- All sol particle (colloidal particles) carry same electric charge either positive or negative. If an electric potential is applied across two platinum electrodes dipping in a sol, the sol particles move towards oppositely charged electrodes.
- Consider a sol of As2S3 is taken in a ‘U’ shaped glass tube. The sol particles of the sol are negatively charged.
- Now the dispersion medium with little quantity of electrolyte is introduced over the colloidal solution. There should be a sharp boundary between the sol and the dispersion medium.
- Electric potential is applied across the two platinum electrodes dipped in a sol in two limbs, it is observed that the level of sol drops at the negative electrode and rises at positive electrode side.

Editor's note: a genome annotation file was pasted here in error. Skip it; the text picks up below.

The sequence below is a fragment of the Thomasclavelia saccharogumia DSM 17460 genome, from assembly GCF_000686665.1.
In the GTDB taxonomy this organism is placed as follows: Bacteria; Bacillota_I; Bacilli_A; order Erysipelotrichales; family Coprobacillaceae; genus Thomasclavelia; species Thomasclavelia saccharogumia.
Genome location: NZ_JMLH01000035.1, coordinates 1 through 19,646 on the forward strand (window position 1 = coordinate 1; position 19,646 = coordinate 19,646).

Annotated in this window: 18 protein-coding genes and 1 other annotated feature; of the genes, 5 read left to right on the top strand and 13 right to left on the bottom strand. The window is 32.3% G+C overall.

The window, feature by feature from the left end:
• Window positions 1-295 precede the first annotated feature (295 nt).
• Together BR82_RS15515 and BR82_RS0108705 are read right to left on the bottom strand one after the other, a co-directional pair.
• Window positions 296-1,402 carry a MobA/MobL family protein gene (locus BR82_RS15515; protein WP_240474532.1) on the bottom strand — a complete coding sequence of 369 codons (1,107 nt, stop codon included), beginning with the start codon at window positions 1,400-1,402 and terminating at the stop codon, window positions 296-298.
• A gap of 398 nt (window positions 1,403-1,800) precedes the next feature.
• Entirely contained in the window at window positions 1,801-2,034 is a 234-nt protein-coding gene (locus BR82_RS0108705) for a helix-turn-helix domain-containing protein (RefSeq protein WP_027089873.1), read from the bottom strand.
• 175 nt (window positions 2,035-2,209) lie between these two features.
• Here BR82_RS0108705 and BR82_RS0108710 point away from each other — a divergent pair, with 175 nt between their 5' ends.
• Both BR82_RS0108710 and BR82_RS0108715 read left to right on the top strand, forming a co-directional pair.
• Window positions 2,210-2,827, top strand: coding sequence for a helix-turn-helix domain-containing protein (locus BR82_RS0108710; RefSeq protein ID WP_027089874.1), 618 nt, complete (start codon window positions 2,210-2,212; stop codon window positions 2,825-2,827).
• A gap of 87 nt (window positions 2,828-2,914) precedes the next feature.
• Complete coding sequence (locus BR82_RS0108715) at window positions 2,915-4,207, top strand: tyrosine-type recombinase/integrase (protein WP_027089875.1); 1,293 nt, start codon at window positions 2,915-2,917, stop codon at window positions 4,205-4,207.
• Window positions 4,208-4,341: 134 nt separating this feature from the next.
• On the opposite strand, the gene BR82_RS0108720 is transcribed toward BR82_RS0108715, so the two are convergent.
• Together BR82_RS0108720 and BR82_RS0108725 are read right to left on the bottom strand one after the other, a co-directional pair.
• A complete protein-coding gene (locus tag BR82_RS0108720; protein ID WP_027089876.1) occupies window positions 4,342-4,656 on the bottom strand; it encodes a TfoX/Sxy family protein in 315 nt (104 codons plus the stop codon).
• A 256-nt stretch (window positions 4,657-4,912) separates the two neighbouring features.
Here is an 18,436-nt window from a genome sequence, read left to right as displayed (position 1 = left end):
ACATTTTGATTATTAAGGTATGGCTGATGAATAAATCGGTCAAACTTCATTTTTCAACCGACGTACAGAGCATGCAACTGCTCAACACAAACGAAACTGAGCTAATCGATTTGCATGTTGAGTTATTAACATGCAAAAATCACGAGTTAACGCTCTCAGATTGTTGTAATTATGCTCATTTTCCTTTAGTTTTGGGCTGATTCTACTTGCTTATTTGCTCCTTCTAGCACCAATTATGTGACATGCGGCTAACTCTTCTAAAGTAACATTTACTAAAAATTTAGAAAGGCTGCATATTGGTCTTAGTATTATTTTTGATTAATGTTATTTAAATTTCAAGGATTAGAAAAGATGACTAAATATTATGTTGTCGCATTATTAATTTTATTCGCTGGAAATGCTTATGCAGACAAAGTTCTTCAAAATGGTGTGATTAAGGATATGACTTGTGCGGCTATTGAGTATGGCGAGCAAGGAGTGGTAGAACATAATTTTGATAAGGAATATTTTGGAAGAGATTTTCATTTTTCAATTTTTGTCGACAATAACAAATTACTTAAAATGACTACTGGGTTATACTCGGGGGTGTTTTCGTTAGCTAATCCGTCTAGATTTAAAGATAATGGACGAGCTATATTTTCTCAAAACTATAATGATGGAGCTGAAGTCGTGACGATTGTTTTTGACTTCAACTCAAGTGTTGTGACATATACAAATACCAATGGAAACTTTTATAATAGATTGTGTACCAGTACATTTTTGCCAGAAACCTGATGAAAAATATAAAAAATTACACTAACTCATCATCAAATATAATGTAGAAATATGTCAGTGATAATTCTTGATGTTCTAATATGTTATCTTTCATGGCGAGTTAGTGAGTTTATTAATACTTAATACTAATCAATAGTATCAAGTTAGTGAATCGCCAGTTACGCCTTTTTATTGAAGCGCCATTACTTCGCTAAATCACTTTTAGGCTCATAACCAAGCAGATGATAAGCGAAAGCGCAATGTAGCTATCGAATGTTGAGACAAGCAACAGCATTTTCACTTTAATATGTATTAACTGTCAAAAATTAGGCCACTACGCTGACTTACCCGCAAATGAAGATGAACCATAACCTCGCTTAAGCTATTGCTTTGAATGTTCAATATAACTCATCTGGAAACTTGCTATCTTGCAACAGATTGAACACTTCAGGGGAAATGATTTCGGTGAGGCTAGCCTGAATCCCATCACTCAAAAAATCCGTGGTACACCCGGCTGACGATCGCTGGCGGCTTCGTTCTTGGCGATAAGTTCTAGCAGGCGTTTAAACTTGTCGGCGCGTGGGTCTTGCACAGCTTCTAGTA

- This shows that sol particles have migrated to the positive electrode, indicating that the particles are negatively charged.
- If colloidal particles are allowed to reach the electrode, their charges are neutralised and coagulation takes place.
Applications of Electrophoresis:
- Electrophoresis is used to detect the nature of charge on colloidal particles.
- It is used in the removal of carbon particles from chimney gases.
- It is used in electro-deposition of rubber on metal, wood or cloth surfaces from latex.
- It is used to bring about coagulation of sol.
- The migration of dispersion medium of a colloidal solution under the influence of electric field when the movements of colloidal particles are prevented is called as electro-osmosis.
Cause of Electro-osmosis:
- Since the sol as a whole is electrically neutral, dispersion medium has opposite electric charge as compared with that of the sol particles. If the dispersed phase has a positive charge we say that the dispersion medium has a negative charge.